Jesus is talking about the downfall of his nation in 70AD [note Luke 21:32]. In apocalyptic and non-apocalyptic speech He speaks of its ruin. Surely if that were to happen the disciples would think it their worst nightmare come true and it would mean the failure of God’s promises to and through Israel. Jesus assures them otherwise and for the moment all they have to depend on is His word. His assurance to them in that day is assurance to us in ours. Read of the fearful things he speaks of and then hear his startling promise.
Luke 21:28. “When you see these things…” Read the section, please.
When you see these things lift up your heads—redemption draws near.
He doesn’t say: “When you see financial stability return and global financial chaos disappear like a morning mist before the sun.”
He doesn’t say: When you see progress in political talks and national leaders gathering to sign peace treaties and agreements to destroy nuclear weaponry and all the war-mongering ends.”
He doesn’t say: “When you see a tremendous change for the better in the moral climate and towns and cities and countries change for the better and truth and kindness becomes the order of the day.”
He doesn’t say: “When you see medical and scientific advances that truly make a difference to the daily living of the hundreds of millions of the vulnerable and marginalized.”
He doesn’t say: “When you see national and international leaders arise who work effectively for peace with righteousness and prosperity with honor and justice and blessing for all.”
He doesn’t say any of that! And He isn’t happy about what He knows is happening and will happen! He sits on a hill sobbing about those things! See Luke 19:41-44 and parallels.
Who can’t or won’t rejoice at such things that He might have said? These are and would be the work and blessing of God. We’d have to be sour to the core not to rejoice in them and want them. Let me say it again: such things are God’s good gifts [Acts 14:15-17 and 17:24-28] and they are reminders of God’s intention toward His human family.
But we won’t base our hopes on the latest political, social and international headlines. We may rejoice in democracy but when the voting majority becomes one of “the beasts” we are given the opportunity to see with greater vision and to trust only “the Son of Man” [Daniel 7].
God has not created us to labor in vain. He has not purposed that we suffer forever. He created us to love and be loved and not to abuse or be abused. While human sin is rampant in the world there will be hurt and loss as God works to bring us to a glorious finale under Jesus but pain and suffering is no eternal plan of God. We know in our bones that the agony the human family sees and experiences is not the end of the Story. Beyond sin, peace and prosperity and fullness of life is married to righteousness—they are the outcome of and invariable companions of righteousness and God has so ordained it.
When we see peace and prosperity here and there, when we see health and blessing here and there, when we see women and men of integrity in places of power and things looking as in our hearts we know “they should be” we ought to rejoice!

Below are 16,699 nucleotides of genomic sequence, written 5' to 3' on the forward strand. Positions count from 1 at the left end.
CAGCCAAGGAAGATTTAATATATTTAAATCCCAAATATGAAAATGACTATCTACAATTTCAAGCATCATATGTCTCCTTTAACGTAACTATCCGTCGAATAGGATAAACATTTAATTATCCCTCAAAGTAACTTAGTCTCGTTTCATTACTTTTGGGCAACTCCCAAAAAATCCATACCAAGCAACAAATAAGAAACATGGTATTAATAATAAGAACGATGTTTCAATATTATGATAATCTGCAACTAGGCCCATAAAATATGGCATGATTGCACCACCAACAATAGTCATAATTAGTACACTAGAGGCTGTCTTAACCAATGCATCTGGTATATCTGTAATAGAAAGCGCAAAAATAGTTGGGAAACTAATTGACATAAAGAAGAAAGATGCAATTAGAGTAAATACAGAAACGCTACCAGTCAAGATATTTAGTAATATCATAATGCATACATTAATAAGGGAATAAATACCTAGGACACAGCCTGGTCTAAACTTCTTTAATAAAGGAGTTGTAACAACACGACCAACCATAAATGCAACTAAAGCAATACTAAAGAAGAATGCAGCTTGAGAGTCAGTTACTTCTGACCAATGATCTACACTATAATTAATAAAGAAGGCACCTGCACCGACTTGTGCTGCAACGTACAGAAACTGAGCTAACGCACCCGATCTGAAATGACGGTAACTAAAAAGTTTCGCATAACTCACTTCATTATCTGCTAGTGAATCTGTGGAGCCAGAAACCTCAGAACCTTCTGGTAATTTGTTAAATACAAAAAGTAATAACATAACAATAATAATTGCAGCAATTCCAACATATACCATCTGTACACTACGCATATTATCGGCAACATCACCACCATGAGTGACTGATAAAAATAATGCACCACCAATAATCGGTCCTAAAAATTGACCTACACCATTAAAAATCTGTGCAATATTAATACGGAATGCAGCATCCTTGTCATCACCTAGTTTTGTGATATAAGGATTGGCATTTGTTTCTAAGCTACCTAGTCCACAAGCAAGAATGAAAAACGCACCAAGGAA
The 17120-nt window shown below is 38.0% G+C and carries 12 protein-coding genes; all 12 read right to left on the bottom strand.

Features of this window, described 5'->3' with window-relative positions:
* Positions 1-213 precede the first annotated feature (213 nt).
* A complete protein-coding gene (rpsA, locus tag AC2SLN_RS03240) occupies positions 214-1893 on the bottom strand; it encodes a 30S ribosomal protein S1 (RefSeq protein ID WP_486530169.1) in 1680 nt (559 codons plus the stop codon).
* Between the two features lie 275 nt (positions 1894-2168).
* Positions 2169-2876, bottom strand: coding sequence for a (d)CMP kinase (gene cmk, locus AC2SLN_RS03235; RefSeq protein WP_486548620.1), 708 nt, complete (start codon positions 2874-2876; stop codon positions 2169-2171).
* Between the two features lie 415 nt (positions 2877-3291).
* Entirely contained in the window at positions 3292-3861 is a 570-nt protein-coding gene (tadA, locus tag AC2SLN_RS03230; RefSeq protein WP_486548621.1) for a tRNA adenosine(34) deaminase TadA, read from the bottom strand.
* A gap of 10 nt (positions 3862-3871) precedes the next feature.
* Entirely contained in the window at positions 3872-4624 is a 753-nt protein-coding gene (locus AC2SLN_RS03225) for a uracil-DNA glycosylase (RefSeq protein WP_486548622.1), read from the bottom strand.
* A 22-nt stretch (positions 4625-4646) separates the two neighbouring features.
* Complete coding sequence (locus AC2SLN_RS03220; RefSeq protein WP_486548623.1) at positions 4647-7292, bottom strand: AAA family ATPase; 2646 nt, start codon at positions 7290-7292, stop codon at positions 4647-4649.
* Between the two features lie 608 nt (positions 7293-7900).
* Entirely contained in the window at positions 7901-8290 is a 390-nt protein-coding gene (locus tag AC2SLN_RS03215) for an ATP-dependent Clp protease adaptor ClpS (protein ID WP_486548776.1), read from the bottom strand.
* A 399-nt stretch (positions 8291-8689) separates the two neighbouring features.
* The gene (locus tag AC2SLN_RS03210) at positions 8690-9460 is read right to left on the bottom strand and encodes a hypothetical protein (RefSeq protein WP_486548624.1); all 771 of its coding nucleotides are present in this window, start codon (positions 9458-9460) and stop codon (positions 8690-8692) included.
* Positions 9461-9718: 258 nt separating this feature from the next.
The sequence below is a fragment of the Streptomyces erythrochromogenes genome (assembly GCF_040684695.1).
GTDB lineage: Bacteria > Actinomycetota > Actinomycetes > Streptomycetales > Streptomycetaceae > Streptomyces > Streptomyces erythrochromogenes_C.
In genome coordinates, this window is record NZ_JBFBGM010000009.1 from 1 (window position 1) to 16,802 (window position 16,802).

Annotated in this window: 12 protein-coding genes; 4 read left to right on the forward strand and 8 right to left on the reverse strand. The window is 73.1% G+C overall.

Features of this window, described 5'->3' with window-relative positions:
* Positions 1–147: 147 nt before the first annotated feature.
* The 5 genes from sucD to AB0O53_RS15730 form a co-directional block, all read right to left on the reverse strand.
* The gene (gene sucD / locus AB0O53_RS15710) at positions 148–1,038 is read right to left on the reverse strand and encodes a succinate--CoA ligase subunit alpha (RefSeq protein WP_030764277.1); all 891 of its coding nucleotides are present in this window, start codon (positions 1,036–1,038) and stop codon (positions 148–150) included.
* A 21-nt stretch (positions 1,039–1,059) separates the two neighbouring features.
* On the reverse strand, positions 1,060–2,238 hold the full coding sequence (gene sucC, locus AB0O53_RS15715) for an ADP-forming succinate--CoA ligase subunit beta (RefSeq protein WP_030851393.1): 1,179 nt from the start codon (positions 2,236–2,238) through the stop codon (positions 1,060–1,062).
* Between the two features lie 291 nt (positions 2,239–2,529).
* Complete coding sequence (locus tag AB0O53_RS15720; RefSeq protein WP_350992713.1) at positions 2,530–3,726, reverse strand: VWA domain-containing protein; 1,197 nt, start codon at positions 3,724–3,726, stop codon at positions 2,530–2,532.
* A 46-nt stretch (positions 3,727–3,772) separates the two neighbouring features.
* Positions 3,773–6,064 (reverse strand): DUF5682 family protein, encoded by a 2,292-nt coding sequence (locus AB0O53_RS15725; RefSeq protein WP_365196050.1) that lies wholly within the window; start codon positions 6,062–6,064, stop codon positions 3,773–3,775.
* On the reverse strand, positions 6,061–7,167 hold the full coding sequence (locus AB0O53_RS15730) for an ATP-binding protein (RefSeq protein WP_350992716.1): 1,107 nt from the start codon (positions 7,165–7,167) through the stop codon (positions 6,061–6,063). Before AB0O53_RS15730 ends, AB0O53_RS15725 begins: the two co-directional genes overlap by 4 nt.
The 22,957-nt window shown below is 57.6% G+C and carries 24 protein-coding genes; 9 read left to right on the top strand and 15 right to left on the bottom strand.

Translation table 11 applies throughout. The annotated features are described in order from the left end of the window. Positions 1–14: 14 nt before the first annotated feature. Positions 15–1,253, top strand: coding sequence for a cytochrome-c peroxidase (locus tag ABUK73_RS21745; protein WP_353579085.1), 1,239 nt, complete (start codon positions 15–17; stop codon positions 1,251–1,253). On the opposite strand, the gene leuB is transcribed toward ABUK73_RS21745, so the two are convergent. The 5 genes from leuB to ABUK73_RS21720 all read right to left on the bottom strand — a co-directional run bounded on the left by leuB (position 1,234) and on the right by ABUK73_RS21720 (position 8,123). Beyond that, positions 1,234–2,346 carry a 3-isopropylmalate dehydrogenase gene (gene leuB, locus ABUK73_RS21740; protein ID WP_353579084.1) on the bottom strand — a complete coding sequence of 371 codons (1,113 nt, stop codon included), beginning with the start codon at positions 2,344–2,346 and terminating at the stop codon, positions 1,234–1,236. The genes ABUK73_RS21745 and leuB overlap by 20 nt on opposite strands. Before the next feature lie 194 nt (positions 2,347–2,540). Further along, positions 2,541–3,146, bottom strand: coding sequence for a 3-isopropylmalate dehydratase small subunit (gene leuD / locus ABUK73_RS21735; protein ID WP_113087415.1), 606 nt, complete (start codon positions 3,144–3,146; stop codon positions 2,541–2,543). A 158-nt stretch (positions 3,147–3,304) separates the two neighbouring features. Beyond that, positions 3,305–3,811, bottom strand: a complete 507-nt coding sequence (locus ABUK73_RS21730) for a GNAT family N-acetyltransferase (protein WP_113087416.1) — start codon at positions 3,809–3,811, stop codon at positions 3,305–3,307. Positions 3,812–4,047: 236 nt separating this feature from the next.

But until the day when the glory and smile of God cover the earth as the waters cover the sea we’ll wait, trusting, all our lifetimes, generation after generation despite the wars and cancers and broken marriages and abusive parents and abusive children and predatory power-brokers and sly, greedy officials who exercise authority against the defenseless simply because they can.
When we see all these things we’ll lift up our heads—redemption draws near.
In Luke 21 [see for yourself] Jesus has just painted a picture of national and international terror and fear and chaos. The foundational structures of their world would totter, uncreation would blaze there before them everywhere they looked and despair would rush at them like a tsunami. It was in the light of all that that Jesus said, “When you see all these things” lift up your heads—redemption draws near.”
Only fools make light of such terror and only the insensitive look at the crosses others are dying on and call them “a challenge”. Jesus didn’t make light of those terrible days. He thought them real and He wanted them to know they would be real and terrifying.
Nevertheless, Jesus has shown us that God too is real and he calls us to trust! Trust is always good and right—in the good and prosperous times as well as in calamity but its gold is purer in times of heartache and confusion and fear. Trust sees the pain and loss for what it is—
But enabled by God they lift their heads believing that they can either judge God by these events or judge these events by God.
Jesus did not say: “When you see all these terrifying things happen throw in the towel; trash your faith, spit on your dreams, curse your God or live your little life dominated by news headlines and worry.”
That wasn’t what He said!
In lonely bereavement in your little house, in your jobless bewilderment, in your own private agony that no one but God and you know about and about which you can’t speak to anyone—in the middle of anything like that Jesus still has the nerve to say:
Lift up your head—redemption draws near!
He not only said it, He said it from the cross!
[You want to talk to someone? You think I might do? I might not be able to help but I’d be glad to listen if you’d like to talk.]
jim mcguiggan: email@example.com